Smoked salmon & pea risoni with coriander mojo

Now for a confession. Back in 2007 I actually made this recipe. At the time it ticked all the boxes, so I was happy to be able to make it again under the excuse of my delicious year.

It’s not a cheap meal, as anyone who lingers over the hot and cold smoked salmon section of the supermarket hoping for specials and mark-downs, will know. I actually paid $9.99 for 150g of hot smoked salmon. The recipe called for two 175g portions. I ended up buying two 150g portions (costing $19.98 – don’t tell Mr Picky Palette!) and it was plenty.

The highs? It was delicious! As delicious as I remember it being. Serve it at room temperature. It has that delicious zing that the combination of garlic, lemon, fresh herbs and chilli give a dish. Mr Picky Palette announced he wanted more (his way of complimenting me), but I reminded him of his comment to me when I started this blog “I better not get fat while you do this!” You won’t if you don’t have seconds dear. It also made a lot of food. The recipe serves 4 – 6 but that is 4 – 6 good size serves. Yay for leftovers!

The lows? Sitting on the floor spoon-feeding B2 and B4 whilst bribing them with the promise of being able to watch ABC3 as I shoved each mouthful into them. Initially, upon seeing what was for dinner, B4 ran screaming from the room yelling “I’m never eating dinner ever, ever, ever again!” (as you do when you’re 4 and your mother serves you green stuff). B2’s initial response was more promising “Mmmm yummy prawns”. Yep, not prawns mate! He then proceeded to NOT eat it until I sat him on my lap and clapped like a crazed woman every time he took a small mouthful. Yay! That lasted for two spoonfuls. Not yay!

So grownups, if you like hot smoked salmon, you like coriander, you like pasta, you like a quick dinner, make it! Thanks to the interweb thingo, you can find the recipe here.

I’ll save the highs and lows of dessert for another time…

X Bree

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Getting fishy with Rick Stein

When you think Rick Stein, you automatically think seafood. He really is the godfather of seafood in my eyes.

Ever since I developed my passion for all things food, Rick Stein has been a big part of this love affair. A kind of foodie crush, but not in a kissy kissy kind of way. More like a relationship of respect for his ability to cook something just plucked from the ocean and transform it into something delicious with a few simple ingredients.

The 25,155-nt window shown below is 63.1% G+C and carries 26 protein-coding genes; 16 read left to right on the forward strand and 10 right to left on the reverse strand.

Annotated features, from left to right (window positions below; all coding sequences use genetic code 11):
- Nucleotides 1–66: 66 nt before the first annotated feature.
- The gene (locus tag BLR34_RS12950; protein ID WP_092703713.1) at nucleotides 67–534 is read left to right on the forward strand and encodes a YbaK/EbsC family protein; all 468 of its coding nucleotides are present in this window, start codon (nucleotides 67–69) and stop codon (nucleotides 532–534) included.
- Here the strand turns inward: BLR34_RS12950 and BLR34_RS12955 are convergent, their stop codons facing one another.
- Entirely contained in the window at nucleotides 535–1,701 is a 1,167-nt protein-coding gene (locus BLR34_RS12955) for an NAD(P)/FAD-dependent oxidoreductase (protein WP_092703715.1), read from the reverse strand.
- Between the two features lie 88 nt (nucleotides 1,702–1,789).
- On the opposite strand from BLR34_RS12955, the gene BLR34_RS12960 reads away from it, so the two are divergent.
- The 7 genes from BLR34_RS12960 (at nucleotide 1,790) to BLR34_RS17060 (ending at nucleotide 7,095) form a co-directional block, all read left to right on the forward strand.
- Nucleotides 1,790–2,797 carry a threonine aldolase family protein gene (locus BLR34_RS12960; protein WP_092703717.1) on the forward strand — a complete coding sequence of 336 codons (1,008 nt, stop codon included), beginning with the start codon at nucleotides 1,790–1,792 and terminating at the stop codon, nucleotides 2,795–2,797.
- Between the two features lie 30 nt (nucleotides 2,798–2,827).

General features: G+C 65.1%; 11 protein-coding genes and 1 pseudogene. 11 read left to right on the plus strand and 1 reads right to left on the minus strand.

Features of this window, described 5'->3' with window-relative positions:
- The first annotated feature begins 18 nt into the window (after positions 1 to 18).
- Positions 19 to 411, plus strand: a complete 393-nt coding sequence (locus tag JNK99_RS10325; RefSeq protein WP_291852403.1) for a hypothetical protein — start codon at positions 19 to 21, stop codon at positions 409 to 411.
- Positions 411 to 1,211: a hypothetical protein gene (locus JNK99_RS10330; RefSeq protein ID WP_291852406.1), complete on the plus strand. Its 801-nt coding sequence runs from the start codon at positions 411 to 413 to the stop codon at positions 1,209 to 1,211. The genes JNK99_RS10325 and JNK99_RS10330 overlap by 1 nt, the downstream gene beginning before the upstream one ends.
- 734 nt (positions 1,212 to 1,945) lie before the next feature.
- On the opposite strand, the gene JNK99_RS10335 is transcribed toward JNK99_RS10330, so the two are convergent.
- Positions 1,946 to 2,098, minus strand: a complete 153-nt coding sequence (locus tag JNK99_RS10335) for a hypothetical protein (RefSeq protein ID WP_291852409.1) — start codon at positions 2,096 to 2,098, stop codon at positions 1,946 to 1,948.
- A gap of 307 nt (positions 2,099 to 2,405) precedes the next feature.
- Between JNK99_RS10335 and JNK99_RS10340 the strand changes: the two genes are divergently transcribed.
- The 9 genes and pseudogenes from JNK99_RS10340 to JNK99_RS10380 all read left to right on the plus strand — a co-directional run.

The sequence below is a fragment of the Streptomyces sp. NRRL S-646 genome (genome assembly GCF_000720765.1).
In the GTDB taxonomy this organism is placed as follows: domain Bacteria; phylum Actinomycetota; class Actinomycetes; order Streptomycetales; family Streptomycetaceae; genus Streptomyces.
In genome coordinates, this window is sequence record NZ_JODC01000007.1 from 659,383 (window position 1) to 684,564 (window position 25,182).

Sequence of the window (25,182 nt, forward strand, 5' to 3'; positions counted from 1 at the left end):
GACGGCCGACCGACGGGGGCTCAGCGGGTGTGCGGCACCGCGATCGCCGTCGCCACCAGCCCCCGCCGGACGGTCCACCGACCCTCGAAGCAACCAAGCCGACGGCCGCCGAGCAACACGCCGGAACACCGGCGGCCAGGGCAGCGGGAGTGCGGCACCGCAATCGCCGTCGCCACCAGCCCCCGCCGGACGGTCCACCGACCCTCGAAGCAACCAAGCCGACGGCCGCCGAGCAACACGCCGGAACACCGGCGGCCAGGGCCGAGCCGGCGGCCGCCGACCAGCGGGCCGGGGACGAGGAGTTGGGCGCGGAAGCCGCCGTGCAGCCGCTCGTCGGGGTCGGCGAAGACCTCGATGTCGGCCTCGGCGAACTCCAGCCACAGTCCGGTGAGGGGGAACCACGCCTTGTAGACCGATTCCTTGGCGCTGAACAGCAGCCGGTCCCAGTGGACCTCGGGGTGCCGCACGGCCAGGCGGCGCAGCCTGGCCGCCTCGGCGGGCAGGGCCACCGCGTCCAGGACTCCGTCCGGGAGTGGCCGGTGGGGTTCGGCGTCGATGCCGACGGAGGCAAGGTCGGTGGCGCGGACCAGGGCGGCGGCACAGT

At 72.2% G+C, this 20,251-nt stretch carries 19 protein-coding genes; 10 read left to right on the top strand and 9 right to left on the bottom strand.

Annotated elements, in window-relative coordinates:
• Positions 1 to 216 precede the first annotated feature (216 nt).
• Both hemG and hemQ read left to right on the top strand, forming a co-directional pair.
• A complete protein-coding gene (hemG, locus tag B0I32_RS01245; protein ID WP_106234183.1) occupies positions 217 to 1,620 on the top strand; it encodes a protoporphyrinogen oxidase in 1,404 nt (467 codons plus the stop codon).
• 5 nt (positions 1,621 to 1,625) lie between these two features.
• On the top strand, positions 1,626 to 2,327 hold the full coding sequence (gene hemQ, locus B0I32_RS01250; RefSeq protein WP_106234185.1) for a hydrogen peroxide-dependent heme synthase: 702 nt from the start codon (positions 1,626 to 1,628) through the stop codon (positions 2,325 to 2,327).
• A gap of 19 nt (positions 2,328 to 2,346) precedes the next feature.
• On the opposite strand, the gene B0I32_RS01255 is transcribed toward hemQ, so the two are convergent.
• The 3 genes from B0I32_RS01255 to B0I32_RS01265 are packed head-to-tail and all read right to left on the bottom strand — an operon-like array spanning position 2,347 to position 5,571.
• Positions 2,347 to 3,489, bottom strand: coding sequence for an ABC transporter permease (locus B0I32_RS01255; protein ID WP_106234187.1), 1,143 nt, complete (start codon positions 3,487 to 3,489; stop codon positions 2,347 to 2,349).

So recipe number one (drum roll please) is Chargrilled snapper with mango, prawn & chilli salsa. Yum right? Well here is where it all went wrong…

  1. Usually excellent local fishmonger didn’t have the delicious snapper with skin-on that I was looking for. Very average alternative fish selected. My mistake!
  2. I should have known right from the start that Mr Picky Palette would protest eating a meal that included both sweet (mango) and savoury (avocado). In principle, in my opinion, this would be a fabulous pairing, especially with the inclusion of chilli (we are big fans!). However, my mistake was selecting a rather average mango. Had it been one of those luscious, juicy, ripe ones that they use in those large supermarket chain ads proclaiming “we’re the freshest supermarket in the whole world” then it would have transformed the dish into that beautiful combination of sweet and savoury that actually works. Needless to say, Mr Picky Palette’s feedback on this recipe is not printable! It went along the lines of “don’t ever make that again”.

The salsa recipe calls for cooked green prawns. Huh? Don’t ya just mean cooked prawns? Anyway, I bought green prawns and cooked them in a good knob of butter and a pinch of salt and they were a delicious addition to the salsa. You could easily just buy your prawns cooked and slice them thickly.

In summary, this is a simple, quick and healthy recipe which I will definately attempt again with a few minor adjustments and more chilli!

Chargrilled snapper with a mango, prawn & chilli salsa

Chargrilled snapper with a mango, prawn & chilli salsa

Chargrilled snapper with a mango, prawn & chilli salsa